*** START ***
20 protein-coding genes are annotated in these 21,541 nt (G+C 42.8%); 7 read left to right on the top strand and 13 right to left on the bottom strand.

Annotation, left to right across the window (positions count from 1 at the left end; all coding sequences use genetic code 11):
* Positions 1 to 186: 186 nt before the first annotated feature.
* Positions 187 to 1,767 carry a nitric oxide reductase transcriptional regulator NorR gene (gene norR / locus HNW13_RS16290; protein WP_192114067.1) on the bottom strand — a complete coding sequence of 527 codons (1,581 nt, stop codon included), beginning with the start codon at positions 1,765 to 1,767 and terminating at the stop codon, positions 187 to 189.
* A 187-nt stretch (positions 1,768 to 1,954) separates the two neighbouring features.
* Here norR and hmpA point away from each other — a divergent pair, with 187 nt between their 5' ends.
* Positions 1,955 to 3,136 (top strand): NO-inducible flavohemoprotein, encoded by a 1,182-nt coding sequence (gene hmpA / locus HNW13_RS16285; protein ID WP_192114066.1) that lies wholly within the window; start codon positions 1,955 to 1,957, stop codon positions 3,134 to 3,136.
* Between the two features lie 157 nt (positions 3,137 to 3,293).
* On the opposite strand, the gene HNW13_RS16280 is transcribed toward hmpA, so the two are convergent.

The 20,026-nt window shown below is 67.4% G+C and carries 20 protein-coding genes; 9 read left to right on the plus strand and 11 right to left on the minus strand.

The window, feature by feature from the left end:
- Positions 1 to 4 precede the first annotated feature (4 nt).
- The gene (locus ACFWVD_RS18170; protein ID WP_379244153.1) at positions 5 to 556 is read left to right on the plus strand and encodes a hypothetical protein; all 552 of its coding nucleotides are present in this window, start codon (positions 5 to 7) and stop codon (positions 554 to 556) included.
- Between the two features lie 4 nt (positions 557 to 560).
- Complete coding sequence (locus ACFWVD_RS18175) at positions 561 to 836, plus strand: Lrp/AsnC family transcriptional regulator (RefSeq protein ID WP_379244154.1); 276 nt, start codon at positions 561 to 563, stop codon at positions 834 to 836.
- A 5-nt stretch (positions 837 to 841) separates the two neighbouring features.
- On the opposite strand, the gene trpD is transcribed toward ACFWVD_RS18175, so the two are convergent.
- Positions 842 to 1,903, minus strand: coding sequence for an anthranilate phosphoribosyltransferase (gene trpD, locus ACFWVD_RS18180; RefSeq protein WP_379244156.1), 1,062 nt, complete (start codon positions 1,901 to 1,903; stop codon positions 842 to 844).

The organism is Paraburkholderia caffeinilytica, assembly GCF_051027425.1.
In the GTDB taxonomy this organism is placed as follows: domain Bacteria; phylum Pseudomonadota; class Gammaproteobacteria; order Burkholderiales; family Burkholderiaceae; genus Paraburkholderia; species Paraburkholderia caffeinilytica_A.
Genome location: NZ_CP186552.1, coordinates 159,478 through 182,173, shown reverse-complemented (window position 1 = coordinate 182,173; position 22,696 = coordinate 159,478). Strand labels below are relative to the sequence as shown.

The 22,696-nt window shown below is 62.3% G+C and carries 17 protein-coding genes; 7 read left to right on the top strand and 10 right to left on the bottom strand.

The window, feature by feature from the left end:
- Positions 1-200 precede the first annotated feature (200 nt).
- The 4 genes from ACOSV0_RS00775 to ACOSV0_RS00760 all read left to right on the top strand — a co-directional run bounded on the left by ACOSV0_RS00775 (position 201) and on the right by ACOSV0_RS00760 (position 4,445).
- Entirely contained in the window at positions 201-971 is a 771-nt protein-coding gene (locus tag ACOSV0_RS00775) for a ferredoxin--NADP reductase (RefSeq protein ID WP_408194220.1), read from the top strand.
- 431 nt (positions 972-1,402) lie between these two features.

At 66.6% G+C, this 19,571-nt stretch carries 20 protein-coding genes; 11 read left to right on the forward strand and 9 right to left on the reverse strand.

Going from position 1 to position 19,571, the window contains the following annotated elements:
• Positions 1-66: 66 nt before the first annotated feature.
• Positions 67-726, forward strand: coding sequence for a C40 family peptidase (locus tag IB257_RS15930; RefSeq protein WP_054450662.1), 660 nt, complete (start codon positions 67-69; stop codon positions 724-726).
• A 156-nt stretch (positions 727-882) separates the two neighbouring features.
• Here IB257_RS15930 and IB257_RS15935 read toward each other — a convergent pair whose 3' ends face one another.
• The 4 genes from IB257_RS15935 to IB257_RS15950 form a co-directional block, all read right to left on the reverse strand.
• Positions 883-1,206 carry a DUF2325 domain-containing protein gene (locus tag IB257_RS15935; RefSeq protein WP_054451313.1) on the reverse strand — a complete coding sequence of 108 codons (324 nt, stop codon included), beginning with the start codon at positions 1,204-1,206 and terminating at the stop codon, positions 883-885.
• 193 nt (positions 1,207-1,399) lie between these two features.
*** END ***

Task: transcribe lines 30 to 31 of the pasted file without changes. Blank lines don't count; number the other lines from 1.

• Positions 1-66: 66 nt before the first annotated feature.
• Positions 67-726, forward strand: coding sequence for a C40 family peptidase (locus tag IB257_RS15930; RefSeq protein WP_054450662.1), 660 nt, complete (start codon positions 67-69; stop codon positions 724-726).